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A daily cup of coffee may be good for the brain.

Latest research shows that drinking coffee daily can protect against the risk of developing Alzheimer's,  a degenerative disease that leads to the destruction of memory and other important functions of the brain.

The study, conducted by Institute for Scientific Information on Coffee (ISIC), a not-for-profit organisation, mainly focused on the role of nutrition in preventing Alzheimer's disease.

Researchers analysed previous studies and found that intake of three to five cups of coffee everyday provided about 20 percent protection against Alzheimer's.

However, they also noted that short –term (5 to 10 years) and long-term studies (15 years) had provided conflicting results on this fact.

In a fresh trial conducted by the organisation, researchers analysed health benefits of coffee on 5,000 people. Results showed that coffee provided protection against dementia only for a short- term period.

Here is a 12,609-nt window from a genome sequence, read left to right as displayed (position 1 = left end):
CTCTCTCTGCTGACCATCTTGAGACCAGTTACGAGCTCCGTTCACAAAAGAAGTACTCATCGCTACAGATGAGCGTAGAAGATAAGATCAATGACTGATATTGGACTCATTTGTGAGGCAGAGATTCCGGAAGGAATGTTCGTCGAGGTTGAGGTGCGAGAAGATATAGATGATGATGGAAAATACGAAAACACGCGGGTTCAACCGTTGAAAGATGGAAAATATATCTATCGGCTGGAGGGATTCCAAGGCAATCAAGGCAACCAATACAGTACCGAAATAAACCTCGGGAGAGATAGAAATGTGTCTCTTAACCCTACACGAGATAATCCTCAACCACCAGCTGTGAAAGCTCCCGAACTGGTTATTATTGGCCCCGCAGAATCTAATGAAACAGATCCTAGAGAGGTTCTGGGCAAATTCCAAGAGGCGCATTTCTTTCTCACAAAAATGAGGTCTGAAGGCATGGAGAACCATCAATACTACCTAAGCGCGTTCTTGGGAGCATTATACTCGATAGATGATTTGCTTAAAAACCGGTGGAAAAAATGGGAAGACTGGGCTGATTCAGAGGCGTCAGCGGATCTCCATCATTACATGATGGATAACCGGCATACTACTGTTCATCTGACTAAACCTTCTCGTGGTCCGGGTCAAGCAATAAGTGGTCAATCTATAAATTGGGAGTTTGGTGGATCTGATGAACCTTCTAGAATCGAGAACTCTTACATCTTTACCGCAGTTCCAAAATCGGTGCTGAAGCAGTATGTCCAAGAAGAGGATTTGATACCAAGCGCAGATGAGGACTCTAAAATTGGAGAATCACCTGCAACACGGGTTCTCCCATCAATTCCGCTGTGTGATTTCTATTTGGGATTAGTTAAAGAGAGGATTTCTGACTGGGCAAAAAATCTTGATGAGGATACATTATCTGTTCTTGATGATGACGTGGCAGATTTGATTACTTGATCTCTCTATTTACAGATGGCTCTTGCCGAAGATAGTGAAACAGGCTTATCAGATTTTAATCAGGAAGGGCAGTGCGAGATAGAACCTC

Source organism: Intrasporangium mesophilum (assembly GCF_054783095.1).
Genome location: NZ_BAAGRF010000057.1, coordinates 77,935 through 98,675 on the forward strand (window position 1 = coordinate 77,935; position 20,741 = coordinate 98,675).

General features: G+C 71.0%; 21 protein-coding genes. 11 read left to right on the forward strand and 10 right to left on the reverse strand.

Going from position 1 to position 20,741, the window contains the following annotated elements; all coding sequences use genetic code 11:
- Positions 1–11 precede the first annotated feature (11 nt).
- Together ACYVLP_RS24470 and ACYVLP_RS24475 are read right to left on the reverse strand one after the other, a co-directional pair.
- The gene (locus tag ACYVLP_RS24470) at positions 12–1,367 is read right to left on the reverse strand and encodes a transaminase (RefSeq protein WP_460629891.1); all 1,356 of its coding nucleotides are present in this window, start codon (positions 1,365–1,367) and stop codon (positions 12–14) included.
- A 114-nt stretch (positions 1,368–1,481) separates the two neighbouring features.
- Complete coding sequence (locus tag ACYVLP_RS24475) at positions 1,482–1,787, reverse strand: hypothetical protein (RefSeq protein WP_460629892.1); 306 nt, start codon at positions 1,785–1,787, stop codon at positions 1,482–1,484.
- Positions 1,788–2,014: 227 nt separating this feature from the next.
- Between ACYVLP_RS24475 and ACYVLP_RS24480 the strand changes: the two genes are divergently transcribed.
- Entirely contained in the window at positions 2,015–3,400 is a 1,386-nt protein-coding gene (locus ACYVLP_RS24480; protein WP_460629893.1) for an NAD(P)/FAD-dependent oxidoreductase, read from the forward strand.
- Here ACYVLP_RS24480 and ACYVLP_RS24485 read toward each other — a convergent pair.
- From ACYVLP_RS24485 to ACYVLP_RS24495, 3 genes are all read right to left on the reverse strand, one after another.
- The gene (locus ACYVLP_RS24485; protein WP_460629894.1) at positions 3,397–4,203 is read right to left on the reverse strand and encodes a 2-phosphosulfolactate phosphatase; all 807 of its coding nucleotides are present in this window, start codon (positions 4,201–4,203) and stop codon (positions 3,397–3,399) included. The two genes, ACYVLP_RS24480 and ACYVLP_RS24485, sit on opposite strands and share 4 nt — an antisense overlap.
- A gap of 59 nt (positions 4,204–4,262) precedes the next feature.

The study also identified that certain compounds in coffee, mainly caffeine and polyphenols provided the anti-Alzheimer's effect.

Researchers found that caffeine prevented accumulation of beta-amyloid on the brain- the toxic proteins responsible for Alzheimer's disease; and also protected the brain against the formation of neurofibrulary tangles.

Like caffeine, polyphenols like caffeic acid, ferulic acid in coffee prevented inflammation and neuronal deaths and also helped maintain levels of acetylcholine, a neurotransmitter crucial for cognition. Studies conducted on mice showed that polyphenols were highly effective in preventing cognitive deficits.

Researchers said that we get about 67 percent of polyphenols through consumption of coffee.

Experts at the Alzheimer's Society, UK said that more evidence is needed to re-confirm the link.

"The evidence is not conclusive that drinking coffee will help to protect against Alzheimer's disease. Some research suggests that caffeine and antioxidants in coffee may be beneficial but studies in people show mixed results - more research and clinical trials are needed to see if positive effects occur in people over the long term," Jess Smith, Research Officer at Alzheimer's Society said, in a statement.

"There is no single way to reduce your risk of dementia. Exercising frequently, as well as eating a healthy balanced diet, avoiding smoking, not drinking in excess, and managing other health conditions can play a role in reducing your risk of dementia," Smith added.

Researchers presented their findings during a satellite symposium held at the 2014 Alzheimer Europe Annual Congress.

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